SiP: Shrink Without Sacrifice Print E-mail
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Written by Jeff Knight   
Monday, 04 May 2009 12:59

Better ManufacturingReplacing actives with bare die reduces the footprint as much as sevenfold.

As electronics technology progresses, system miniaturization drives more function into smaller and lighter packages, increasing package density. The tighter line widths and spaces and smaller vias required by the increase in density are ideal for high wireability packaging solutions. In applications where all required functions cannot be implemented on a single chip, using system-in-package (SiP) best answers the miniaturization need without sacrificing performance.

Traditional system assemblies consist of a printed circuit board with numerous packaged modules, components and connectors for communicating outside and within the system. All these electronic devices and components communicate through the board, integrating a variety of functions. Redesigning these devices and component assemblies into a SiP significantly reduces the number of components necessary for the system to function. By replacing the packaged components with bare die, sweeping the passives off the board surface, migrating to fine-pitch connectors and incorporating high-density interconnects, the size, height and weight of the product can be significantly reduced.

SiP uses bare die to get a lot of function in a small space. Replacing active packages with bare die reduces the required footprint for that particular function as much as sevenfold, and significantly reduces pad size and pitch on the substrate necessary to accept the bare die bumps. These small, tightly spaced pads will typically require solder to be applied to the substrate before assembly to connect the flip-chip bumps on the bare die to the substrate. Using the correct amount of solder is critical: Enough solder must be applied to form a good joint, but too much solder will bridge the joints during soldering. However, this approach drives a very dense and advanced substrate design, fabrication and assembly. Analog, digital, and memory flip-chip devices are mounted on the SiP using advanced substrate methods.

On traditional assemblies, capacitors, resistors and inductors usually dominate the board surface. Embedding capacitance material into the structure of the substrate minimizes the requirement for a number of these components, but also increases fabrication complexity and material costs of the substrate. Applying thin-film resistor materials to copper foils or screening resistor materials enables the resistor technology to be embedded into the SiP substrate. These materials can then be trimmed to the required value using a laser.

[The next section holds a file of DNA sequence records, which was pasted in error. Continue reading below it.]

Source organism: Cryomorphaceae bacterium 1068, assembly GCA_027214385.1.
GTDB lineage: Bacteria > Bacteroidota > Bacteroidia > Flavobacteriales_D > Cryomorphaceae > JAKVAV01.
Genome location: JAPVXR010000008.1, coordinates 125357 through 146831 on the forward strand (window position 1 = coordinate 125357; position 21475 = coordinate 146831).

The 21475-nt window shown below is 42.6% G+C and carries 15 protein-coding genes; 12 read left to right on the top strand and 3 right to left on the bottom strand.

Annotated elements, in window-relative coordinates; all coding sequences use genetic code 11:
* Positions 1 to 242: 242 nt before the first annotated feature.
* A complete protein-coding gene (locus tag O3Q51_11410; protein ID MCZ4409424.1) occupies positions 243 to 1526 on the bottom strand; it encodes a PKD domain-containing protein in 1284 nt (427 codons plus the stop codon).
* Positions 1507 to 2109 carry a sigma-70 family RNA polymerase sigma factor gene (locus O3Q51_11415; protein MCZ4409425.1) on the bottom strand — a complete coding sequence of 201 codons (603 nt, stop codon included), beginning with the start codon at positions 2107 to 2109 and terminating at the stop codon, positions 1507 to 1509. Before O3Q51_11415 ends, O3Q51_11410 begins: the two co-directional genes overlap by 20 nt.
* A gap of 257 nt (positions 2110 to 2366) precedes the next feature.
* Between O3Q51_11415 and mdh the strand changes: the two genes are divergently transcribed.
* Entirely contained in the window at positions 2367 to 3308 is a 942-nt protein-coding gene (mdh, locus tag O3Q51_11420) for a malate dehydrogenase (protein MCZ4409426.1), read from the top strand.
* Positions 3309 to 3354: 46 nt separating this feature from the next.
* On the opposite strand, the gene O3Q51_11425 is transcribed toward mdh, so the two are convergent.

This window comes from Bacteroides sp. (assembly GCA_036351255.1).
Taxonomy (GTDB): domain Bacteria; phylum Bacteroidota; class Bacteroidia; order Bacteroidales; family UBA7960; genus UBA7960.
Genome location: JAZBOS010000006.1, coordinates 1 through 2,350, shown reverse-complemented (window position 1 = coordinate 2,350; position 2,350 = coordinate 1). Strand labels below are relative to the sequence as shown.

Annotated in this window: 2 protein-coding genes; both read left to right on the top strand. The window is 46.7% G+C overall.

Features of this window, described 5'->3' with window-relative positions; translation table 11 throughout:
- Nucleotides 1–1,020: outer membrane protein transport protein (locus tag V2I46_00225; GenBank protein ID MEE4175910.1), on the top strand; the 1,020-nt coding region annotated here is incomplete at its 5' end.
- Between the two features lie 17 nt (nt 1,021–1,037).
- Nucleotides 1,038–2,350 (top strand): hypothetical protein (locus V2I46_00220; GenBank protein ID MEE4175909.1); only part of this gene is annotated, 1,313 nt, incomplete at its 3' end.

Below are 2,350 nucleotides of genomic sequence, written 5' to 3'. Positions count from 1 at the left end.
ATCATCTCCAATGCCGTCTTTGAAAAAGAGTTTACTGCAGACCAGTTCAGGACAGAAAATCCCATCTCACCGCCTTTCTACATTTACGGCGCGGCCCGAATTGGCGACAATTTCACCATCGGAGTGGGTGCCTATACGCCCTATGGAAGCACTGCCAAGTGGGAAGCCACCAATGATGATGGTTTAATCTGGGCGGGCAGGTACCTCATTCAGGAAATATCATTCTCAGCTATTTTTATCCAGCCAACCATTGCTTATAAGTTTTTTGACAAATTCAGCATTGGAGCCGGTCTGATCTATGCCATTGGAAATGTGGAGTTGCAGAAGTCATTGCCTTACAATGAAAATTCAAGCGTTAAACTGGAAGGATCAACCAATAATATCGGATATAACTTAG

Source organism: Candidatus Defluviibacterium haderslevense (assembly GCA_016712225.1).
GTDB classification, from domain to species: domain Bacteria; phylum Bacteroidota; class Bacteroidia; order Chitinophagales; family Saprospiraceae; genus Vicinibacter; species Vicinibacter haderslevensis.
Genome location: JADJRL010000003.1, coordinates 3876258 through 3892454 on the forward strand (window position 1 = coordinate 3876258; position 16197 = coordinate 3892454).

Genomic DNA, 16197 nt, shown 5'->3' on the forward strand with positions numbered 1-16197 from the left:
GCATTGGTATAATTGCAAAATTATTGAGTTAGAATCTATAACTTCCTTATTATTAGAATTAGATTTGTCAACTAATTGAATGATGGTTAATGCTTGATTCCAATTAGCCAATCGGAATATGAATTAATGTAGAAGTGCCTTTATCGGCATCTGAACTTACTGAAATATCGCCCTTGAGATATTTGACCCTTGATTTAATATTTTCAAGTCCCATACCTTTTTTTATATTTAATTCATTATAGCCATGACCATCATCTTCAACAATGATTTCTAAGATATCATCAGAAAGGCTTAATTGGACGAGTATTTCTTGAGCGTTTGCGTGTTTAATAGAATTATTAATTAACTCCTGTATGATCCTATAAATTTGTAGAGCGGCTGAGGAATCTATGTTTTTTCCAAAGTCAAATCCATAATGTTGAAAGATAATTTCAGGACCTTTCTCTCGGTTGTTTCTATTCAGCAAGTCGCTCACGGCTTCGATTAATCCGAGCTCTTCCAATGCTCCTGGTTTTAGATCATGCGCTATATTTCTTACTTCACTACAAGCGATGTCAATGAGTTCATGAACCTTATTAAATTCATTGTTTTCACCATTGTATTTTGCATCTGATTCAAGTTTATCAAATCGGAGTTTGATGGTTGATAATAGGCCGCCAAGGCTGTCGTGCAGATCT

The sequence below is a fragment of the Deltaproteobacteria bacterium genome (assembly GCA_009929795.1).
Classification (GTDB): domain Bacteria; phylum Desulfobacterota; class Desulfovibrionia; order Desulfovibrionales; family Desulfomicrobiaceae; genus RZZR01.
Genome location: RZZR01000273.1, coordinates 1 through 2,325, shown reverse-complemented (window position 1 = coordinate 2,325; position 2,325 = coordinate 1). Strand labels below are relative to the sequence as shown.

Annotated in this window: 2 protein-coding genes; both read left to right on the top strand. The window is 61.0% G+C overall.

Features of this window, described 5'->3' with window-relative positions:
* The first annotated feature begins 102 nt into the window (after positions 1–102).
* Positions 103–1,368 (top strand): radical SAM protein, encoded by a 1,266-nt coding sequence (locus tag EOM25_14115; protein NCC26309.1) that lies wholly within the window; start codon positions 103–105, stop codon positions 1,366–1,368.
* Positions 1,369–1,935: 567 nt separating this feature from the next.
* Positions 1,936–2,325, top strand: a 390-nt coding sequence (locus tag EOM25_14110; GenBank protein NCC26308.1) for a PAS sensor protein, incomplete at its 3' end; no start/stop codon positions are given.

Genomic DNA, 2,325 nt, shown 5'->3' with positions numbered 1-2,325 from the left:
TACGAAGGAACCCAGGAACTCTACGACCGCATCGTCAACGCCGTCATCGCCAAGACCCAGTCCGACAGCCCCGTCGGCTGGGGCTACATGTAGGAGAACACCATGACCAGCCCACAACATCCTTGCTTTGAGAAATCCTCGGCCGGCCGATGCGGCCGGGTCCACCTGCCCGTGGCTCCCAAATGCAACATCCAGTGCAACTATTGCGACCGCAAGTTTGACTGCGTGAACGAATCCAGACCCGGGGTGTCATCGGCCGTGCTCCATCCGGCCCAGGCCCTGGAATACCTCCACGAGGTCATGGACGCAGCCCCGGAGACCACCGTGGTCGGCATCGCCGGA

To optimize functionality, the large connectors are replaced with fine-pitch connectors. Replacing large, bulky connectors with patterning interconnects that have fine-pitch edge mounted units greatly reduces substrate size. This technique also optimizes the functional area of the package where most of the critical system communication is required. A single 1 mm space connector can reduce the connector(s) footprint by 5X, but will result in higher wiring demands of the substrate to enable in-and-out wiring of the perimeter-mounted substrate.

The substrate must be able to support HDI, which is essential to minimizing size and weight and maximizing performance. An advanced SiP requires high wireability, not only in the x-and y-directions with small circuit lines and tight spacing, but also in the z-direction to accommodate communication between tightly spaced components on both the top and bottom of the substrate. To provide an order of magnitude, this means a substrate at least 25 µm circuitry traces, 50 µm diameter microvias, and 5 µm diameter plated through-holes. The increased interconnect density increases the number of components placed in a given area. HDI is the best method for evenly and effectively balancing the SiP design with component placements on both sides of the substrate.

To provide a smaller package with increased performance and usability, an effective SiP requires a combination of advanced substrate features and component miniaturizations, all of which interact to achieve the desired package function and performance requirements. Active devices and components must be removed from their traditionally large packages and assembled directly onto a substrate designed to accept direct chip attach. Embedded passive layers and components must replace the traditional surface mounted components to free critical substrate space, which in many cases will improve the electrical performance of the package. Communication off the substrate must be consolidated and minimized with new connector solutions, and the placement of all these devices and components will be critical to overall package size reduction and performance. These requirements drive dense component placement and demand dense routing requirements of the substrate. The substrates necessary for a SiP with bare die can be more costly, and the fabrication and design more complex, but the benefits of a smaller, lighter, and higher-performing product usually outweigh the development difficulties.

Ed.: We welcome Jeff Knight to our lineup of columnists. His column will run bimonthly.

Jeff Knight is vice president of business development at Endicott Interconnect Technologies (eitny.com), This e-mail address is being protected from spambots. You need JavaScript enabled to view it

 

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